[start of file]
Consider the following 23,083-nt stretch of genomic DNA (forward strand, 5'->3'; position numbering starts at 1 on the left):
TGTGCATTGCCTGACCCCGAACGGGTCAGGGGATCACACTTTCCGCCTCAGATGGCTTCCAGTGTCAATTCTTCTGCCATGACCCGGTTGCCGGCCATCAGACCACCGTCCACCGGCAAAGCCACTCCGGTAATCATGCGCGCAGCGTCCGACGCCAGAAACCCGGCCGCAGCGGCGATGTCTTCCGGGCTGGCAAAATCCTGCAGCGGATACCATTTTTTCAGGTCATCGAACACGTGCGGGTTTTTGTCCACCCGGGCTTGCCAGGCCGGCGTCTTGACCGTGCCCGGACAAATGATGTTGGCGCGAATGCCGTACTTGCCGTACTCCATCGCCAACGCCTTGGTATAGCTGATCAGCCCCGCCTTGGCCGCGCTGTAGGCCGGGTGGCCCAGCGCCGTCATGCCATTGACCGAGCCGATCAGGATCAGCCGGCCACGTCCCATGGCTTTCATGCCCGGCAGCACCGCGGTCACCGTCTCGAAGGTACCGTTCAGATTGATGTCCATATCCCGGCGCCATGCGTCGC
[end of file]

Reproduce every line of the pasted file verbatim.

Consider the following 23,083-nt stretch of genomic DNA (forward strand, 5'->3'; position numbering starts at 1 on the left):
TGTGCATTGCCTGACCCCGAACGGGTCAGGGGATCACACTTTCCGCCTCAGATGGCTTCCAGTGTCAATTCTTCTGCCATGACCCGGTTGCCGGCCATCAGACCACCGTCCACCGGCAAAGCCACTCCGGTAATCATGCGCGCAGCGTCCGACGCCAGAAACCCGGCCGCAGCGGCGATGTCTTCCGGGCTGGCAAAATCCTGCAGCGGATACCATTTTTTCAGGTCATCGAACACGTGCGGGTTTTTGTCCACCCGGGCTTGCCAGGCCGGCGTCTTGACCGTGCCCGGACAAATGATGTTGGCGCGAATGCCGTACTTGCCGTACTCCATCGCCAACGCCTTGGTATAGCTGATCAGCCCCGCCTTGGCCGCGCTGTAGGCCGGGTGGCCCAGCGCCGTCATGCCATTGACCGAGCCGATCAGGATCAGCCGGCCACGTCCCATGGCTTTCATGCCCGGCAGCACCGCGGTCACCGTCTCGAAGGTACCGTTCAGATTGATGTCCATATCCCGGCGCCATGCGTCGC